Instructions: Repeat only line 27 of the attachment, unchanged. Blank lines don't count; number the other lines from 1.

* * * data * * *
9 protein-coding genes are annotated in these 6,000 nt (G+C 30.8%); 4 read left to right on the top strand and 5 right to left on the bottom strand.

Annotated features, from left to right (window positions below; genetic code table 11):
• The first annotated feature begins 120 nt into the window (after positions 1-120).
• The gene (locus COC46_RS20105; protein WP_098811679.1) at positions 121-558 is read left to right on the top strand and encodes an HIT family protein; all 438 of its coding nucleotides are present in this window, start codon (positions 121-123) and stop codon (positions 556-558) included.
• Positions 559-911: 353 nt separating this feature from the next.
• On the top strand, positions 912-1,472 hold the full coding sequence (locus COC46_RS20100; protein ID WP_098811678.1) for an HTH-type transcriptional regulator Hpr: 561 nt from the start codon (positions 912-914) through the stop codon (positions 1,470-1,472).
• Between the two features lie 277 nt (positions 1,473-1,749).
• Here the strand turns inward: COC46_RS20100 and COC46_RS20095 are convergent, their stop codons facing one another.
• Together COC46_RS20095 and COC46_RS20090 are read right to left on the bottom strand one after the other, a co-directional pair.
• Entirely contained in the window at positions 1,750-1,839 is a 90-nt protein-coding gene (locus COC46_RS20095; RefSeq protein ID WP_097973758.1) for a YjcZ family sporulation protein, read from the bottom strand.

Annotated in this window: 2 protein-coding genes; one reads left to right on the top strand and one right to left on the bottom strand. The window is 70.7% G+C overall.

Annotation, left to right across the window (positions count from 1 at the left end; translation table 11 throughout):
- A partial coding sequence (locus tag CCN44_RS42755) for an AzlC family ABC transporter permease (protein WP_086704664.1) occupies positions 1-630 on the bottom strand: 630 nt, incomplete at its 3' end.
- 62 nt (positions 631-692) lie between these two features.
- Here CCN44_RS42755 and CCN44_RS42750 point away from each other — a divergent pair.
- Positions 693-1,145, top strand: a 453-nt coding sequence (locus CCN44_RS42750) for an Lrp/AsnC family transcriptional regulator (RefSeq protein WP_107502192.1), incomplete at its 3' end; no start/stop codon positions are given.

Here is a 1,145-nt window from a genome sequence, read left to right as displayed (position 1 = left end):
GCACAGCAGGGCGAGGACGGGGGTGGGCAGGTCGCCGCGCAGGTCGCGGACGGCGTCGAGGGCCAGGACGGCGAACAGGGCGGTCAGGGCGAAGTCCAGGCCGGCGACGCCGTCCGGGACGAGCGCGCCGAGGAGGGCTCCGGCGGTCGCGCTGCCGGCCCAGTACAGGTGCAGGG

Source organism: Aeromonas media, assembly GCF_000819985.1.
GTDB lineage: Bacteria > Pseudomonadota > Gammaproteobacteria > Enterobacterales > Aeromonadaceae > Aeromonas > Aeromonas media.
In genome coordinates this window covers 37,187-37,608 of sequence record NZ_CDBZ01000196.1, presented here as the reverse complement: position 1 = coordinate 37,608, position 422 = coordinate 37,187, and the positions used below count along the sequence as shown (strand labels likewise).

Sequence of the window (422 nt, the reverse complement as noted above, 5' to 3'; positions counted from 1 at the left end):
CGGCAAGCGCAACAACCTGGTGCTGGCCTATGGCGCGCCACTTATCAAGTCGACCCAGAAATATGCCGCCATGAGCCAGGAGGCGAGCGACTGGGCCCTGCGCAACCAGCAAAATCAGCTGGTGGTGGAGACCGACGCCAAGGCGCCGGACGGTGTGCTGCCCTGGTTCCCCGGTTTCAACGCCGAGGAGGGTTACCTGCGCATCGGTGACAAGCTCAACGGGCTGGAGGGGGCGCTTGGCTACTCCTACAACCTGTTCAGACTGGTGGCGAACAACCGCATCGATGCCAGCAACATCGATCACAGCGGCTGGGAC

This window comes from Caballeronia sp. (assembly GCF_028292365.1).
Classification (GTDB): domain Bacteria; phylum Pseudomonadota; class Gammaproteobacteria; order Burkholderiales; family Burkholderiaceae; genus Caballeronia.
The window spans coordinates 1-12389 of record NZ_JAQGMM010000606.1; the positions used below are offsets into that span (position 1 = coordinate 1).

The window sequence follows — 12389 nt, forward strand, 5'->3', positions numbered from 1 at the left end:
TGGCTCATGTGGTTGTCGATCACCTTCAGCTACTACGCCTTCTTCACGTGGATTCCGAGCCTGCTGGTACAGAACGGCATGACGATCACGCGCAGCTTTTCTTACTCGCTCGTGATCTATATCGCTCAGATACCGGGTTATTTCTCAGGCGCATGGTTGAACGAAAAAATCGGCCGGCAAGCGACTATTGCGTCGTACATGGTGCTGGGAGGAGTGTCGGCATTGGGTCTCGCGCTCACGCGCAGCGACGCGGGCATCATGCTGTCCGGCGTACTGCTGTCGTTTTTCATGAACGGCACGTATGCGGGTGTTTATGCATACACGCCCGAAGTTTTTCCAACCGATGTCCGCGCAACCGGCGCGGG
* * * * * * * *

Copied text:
The window sequence follows — 12389 nt, forward strand, 5'->3', positions numbered from 1 at the left end: